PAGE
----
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In 2012, The Universal House of Justice, the International Headquarters of the Bahá’i Faith, announced to the Bahá’i world that Papua New Guinea and the Democratic Republic of Congo would be the first nations to erect National Houses of Worship (Temple) to join the Continental Houses of Worship in Chicago – North America, Panama – Central America, Santiago – South America, Kampala – Africa, Delhi – India, Sydney – Australia, Upolu – Samoa and Frankfurt – Germany.

“It shall become a centre wherein the spirits are gladdened and the hearts are attracted to the Abhá (Spiritual) Kingdom”.

- Bahá'i Holy Writings

house worship verticalbanner properThe House of Worship forms an integral part of the Institution of the Mashriqu’l-Adhkár (“Dawning Place of the mention of God”). This institution, which “…weds two essential, inseparable aspects of Bahá’í life: worship and service” symbolises the teachings of the new Day of God. It is a collective centre of society to promote cordial affection and stands as a universal place of worship open to all the inhabitants of a locality, irrespective of their religious affiliation, background, ethnicity, and gender. It is a haven for the deepest contemplation of the spiritual realities and foundational questions of life, including individual and collective responsibility for the betterment of society.

In the future, the House of Worship will be surrounded by other buildings dedicated to the service of humanity, such as a school, a hospital, a home for the elderly etc. This is an example of how worship and service are at the centre of our lives as we go out to serve humanity.

Described by ‘Abdu’l-Bahá, the son of Baha’u’llah as “one of the most vital institutions of the world”, the Mashriqu’l-Adhkár will support the social and economic progress of the community and be a source of shelter, relief and assistance to those in need.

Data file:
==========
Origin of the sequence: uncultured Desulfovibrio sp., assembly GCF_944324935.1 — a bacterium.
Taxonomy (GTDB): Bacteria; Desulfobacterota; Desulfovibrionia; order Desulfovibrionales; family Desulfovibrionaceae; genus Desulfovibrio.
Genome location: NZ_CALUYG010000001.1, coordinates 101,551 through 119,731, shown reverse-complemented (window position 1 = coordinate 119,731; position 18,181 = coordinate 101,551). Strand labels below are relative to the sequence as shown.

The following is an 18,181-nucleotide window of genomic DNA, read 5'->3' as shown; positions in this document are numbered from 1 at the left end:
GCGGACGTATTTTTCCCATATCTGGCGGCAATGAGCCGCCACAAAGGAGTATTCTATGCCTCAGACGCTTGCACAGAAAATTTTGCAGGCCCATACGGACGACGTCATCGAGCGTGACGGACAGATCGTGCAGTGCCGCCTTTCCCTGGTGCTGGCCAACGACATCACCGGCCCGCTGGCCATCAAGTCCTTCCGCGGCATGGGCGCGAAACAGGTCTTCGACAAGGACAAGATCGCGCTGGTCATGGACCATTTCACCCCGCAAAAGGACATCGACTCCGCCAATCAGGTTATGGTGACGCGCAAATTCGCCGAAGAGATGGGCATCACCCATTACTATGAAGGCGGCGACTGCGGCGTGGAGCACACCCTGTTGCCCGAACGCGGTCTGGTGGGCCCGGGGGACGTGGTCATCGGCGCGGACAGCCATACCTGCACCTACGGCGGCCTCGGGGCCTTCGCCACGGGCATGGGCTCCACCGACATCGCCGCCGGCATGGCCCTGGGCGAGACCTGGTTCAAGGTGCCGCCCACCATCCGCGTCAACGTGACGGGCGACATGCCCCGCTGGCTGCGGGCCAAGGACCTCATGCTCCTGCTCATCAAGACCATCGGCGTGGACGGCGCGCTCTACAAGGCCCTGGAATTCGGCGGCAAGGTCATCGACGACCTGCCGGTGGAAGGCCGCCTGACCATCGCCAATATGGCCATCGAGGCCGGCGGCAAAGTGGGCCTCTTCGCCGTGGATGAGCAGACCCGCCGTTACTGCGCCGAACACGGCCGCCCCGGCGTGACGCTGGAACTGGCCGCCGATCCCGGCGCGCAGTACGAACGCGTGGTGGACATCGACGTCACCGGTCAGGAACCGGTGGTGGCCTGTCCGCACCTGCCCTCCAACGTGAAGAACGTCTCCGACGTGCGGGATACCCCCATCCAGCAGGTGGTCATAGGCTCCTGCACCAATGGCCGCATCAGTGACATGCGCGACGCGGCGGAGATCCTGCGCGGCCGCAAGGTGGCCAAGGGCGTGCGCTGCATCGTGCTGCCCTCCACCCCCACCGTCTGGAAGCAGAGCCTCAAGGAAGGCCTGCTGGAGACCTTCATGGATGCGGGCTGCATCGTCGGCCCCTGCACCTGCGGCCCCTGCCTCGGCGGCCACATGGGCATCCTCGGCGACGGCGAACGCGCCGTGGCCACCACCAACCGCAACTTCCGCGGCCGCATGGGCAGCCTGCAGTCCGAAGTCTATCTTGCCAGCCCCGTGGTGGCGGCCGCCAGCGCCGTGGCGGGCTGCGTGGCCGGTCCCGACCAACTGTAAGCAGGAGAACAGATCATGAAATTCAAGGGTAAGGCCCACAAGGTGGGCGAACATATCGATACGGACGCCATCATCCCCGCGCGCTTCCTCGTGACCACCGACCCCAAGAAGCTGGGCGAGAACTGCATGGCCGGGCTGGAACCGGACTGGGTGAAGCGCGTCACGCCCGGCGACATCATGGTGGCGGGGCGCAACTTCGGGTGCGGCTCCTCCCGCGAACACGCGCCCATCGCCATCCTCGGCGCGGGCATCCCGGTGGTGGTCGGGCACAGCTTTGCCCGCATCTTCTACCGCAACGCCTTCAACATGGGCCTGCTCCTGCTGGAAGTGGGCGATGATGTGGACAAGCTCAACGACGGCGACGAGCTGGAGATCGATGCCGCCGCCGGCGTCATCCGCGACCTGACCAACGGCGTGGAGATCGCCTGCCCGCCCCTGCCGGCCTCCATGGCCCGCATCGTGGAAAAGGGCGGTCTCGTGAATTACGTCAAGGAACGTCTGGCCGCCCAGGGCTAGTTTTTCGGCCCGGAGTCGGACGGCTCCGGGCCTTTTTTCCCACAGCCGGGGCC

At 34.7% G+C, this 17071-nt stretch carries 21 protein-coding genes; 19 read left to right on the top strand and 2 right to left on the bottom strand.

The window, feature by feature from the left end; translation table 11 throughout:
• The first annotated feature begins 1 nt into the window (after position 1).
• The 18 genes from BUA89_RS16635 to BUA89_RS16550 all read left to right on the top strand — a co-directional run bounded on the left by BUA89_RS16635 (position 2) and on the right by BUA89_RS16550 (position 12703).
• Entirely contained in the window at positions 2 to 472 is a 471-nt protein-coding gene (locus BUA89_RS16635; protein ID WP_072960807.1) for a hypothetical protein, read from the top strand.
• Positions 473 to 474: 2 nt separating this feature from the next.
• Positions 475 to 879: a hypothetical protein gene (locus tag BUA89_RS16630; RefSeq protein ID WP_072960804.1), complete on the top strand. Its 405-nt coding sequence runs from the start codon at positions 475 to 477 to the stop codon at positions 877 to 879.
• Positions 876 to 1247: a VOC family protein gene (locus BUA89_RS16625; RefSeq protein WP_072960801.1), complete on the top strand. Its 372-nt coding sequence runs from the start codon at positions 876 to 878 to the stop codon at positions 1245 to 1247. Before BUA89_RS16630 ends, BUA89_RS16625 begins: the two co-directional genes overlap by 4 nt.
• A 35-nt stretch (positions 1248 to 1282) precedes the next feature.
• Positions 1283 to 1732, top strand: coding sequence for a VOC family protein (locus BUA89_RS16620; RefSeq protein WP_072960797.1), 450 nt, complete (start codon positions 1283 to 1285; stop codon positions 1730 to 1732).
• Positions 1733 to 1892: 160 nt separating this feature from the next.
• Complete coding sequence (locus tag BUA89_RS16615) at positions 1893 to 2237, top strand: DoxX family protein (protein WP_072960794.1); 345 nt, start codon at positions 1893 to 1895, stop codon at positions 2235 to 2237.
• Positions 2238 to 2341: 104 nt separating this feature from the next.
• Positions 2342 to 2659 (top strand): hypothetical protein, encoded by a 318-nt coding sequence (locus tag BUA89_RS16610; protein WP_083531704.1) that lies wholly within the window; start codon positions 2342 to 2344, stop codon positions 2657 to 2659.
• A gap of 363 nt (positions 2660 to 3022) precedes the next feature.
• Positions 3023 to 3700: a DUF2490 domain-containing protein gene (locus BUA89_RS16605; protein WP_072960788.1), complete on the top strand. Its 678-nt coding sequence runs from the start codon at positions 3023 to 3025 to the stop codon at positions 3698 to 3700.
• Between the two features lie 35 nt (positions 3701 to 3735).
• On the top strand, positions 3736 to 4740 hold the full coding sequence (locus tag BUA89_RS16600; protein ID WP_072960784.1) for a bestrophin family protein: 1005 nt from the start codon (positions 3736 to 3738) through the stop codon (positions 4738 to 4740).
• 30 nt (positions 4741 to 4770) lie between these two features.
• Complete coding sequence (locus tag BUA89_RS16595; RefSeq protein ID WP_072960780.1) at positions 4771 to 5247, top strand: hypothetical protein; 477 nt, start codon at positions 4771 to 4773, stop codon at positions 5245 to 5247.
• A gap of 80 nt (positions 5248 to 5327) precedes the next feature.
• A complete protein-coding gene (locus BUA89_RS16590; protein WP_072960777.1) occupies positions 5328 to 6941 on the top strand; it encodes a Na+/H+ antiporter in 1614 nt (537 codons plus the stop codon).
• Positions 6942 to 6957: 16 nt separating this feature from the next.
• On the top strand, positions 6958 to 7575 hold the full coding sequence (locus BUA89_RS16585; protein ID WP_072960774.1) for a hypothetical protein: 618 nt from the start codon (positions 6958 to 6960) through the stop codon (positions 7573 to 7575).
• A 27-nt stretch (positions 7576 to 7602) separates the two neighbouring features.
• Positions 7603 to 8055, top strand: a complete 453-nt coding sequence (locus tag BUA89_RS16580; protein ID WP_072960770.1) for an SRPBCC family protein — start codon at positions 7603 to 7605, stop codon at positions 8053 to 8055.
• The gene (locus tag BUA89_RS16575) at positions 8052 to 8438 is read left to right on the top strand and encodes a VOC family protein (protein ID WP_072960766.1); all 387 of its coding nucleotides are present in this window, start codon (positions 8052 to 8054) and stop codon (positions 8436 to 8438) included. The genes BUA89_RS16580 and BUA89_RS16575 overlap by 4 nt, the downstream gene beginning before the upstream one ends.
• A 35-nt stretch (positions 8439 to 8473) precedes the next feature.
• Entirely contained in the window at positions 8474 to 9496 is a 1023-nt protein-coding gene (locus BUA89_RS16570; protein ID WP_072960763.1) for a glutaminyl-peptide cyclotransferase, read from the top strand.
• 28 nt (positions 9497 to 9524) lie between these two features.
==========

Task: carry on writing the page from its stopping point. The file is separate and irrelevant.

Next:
The union of these two is also reflected in the coherence that exists among the community-building features which Bahá’is the world over are implementing, particularly the progression of a devotional spirit that finds expression in gatherings for prayer and an educational process that builds capacity for service to humanity such as conducting classes for children, animating groups of older children between the ages of 12 and 14 (known as juniour youth) and study circles for youth and adults.

The correlation of worship and service is especially pronounced in those areas around the world where Bahá’í communities have significantly grown in size and vitality, and where engagement in social action is apparent. Some of these have been designated as sites for the dissemination of learning so as to nurture the friends’ ability to advance the junior youth spiritual empowerment programme in associated regions. The capacity to sustain this programme, also fuels the development of study circles for youth and adults and children’s classes.

The Bahá’í Community offers the National House of Worship as a gift to the people of Papua New Guinea in line with our belief in the oneness of God, the oneness of His Messengers and the oneness of humanity.

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